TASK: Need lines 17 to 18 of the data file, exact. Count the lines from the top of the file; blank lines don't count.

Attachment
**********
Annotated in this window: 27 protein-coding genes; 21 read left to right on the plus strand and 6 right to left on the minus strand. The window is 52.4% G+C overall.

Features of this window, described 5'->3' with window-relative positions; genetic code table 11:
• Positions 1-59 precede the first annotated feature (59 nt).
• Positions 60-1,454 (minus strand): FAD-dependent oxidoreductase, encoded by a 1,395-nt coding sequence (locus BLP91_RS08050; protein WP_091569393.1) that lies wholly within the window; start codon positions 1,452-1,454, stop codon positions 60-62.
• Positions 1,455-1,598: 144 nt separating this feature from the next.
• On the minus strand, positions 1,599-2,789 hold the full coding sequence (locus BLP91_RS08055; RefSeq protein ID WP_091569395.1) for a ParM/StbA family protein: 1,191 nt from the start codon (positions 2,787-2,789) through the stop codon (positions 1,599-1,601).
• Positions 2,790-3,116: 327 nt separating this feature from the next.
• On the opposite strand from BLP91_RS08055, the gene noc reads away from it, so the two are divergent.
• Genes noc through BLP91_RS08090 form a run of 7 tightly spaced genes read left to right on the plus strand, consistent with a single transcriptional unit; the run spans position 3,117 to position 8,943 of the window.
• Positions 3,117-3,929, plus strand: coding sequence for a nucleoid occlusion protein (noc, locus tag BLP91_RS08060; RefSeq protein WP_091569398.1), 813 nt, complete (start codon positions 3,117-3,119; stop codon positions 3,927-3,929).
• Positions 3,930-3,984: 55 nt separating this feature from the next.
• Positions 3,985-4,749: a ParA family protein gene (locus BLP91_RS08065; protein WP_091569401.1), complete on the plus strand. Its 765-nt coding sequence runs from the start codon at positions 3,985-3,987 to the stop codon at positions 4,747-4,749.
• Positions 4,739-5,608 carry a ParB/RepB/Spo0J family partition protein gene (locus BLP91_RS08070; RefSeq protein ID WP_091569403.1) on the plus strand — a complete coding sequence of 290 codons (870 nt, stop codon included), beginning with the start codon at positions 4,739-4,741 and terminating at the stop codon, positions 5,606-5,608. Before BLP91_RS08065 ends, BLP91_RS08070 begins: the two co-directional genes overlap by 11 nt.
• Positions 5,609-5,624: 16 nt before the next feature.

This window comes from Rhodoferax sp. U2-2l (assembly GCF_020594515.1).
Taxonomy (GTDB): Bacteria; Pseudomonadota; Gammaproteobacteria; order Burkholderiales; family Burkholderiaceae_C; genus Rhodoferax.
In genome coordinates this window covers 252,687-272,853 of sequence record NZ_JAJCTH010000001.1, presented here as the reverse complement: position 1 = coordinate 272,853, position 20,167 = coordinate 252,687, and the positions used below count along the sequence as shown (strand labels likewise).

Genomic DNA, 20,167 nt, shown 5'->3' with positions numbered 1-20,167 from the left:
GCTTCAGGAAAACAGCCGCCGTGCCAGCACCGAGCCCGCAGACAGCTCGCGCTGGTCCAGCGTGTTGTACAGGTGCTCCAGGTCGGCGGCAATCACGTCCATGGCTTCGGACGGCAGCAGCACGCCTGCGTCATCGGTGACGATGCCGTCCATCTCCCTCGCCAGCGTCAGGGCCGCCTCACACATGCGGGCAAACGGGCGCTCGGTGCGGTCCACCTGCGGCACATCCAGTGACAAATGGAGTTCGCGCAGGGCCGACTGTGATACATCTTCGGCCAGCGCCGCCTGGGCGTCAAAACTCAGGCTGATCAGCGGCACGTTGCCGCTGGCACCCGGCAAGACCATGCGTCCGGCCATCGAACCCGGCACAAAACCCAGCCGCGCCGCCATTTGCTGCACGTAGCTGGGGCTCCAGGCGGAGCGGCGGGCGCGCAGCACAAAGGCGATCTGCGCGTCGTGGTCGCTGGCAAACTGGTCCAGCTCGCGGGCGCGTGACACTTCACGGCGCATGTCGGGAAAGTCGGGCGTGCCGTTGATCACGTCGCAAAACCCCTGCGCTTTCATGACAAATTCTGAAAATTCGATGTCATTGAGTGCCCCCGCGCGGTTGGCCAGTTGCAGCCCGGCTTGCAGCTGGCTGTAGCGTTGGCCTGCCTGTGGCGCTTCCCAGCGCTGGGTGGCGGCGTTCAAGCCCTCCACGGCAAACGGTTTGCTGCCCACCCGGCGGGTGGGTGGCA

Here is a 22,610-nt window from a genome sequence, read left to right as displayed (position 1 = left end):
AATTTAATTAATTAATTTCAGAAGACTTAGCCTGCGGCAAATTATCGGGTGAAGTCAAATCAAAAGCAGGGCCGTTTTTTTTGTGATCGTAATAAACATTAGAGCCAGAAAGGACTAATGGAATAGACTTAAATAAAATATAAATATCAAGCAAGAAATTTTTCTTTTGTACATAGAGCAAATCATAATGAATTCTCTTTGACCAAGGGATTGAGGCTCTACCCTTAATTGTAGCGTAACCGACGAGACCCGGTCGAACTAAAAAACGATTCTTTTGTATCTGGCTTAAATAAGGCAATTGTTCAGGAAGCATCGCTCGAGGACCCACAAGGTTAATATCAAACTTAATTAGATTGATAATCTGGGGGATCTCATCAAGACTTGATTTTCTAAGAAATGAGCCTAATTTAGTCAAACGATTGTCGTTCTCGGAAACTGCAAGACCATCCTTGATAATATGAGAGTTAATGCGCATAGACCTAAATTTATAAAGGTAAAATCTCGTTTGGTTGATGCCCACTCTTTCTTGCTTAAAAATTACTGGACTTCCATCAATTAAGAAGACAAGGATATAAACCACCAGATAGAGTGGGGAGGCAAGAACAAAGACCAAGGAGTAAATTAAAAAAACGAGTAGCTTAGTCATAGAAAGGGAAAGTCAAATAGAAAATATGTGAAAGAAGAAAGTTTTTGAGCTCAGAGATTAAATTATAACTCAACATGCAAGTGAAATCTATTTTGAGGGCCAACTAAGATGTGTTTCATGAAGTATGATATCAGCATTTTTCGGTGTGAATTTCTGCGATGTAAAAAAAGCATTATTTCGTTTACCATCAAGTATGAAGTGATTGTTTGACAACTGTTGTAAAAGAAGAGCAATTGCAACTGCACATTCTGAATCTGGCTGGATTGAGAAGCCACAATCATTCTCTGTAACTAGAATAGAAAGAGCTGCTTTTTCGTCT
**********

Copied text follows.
In genome coordinates this window covers 252,687-272,853 of sequence record NZ_JAJCTH010000001.1, presented here as the reverse complement: position 1 = coordinate 272,853, position 20,167 = coordinate 252,687, and the positions used below count along the sequence as shown (strand labels likewise).

Genomic DNA, 20,167 nt, shown 5'->3' with positions numbered 1-20,167 from the left: